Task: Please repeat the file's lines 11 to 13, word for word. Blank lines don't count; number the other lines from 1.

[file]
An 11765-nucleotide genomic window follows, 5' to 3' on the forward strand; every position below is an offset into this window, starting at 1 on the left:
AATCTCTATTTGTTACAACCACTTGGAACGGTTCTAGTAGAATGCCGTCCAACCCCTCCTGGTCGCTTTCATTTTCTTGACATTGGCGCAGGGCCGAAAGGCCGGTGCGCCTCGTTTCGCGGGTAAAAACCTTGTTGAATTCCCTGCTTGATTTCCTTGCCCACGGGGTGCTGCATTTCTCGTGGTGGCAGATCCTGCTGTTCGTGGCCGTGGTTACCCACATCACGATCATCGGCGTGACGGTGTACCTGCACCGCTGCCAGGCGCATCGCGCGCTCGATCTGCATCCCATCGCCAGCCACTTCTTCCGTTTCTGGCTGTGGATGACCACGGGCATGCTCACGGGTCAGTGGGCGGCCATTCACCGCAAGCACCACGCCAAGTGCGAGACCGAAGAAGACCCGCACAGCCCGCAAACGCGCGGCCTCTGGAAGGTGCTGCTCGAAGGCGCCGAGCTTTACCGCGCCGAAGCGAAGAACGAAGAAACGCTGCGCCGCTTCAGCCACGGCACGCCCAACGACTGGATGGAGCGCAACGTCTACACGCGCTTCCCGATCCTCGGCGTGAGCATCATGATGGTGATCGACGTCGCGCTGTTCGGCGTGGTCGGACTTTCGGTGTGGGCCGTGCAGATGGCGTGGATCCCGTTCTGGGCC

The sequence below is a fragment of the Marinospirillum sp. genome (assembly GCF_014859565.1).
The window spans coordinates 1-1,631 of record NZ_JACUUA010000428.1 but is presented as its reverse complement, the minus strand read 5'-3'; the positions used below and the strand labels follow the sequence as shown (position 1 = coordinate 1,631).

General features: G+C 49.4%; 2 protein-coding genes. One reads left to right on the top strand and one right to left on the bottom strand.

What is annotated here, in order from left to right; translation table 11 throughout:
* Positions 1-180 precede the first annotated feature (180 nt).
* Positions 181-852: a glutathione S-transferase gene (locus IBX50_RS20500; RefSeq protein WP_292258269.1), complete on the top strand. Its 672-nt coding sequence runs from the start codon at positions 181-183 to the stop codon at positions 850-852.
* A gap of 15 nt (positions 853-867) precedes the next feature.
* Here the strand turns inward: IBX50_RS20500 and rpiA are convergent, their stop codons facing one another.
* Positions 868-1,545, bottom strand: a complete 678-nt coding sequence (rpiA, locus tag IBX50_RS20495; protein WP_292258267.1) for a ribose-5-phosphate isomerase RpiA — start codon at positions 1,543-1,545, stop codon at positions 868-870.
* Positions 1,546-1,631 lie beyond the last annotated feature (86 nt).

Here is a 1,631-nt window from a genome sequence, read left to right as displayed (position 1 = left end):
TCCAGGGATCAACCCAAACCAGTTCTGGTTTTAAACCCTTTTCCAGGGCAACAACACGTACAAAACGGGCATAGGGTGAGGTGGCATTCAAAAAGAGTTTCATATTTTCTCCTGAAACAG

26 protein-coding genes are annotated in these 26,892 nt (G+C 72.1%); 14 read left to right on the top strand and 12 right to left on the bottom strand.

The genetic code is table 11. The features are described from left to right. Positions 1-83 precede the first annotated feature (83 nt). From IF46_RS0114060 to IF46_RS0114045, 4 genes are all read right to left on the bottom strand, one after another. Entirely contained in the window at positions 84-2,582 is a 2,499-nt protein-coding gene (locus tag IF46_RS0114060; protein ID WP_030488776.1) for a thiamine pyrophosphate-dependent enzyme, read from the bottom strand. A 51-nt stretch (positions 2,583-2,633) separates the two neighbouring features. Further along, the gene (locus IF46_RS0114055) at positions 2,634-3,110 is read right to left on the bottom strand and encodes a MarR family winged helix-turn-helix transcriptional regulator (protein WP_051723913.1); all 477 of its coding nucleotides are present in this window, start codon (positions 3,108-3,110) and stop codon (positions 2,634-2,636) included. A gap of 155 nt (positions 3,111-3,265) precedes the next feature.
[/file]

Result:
* Positions 868-1,545, bottom strand: a complete 678-nt coding sequence (rpiA, locus tag IBX50_RS20495; protein WP_292258267.1) for a ribose-5-phosphate isomerase RpiA — start codon at positions 1,543-1,545, stop codon at positions 868-870.
* Positions 1,546-1,631 lie beyond the last annotated feature (86 nt).

Here is a 1,631-nt window from a genome sequence, read left to right as displayed (position 1 = left end):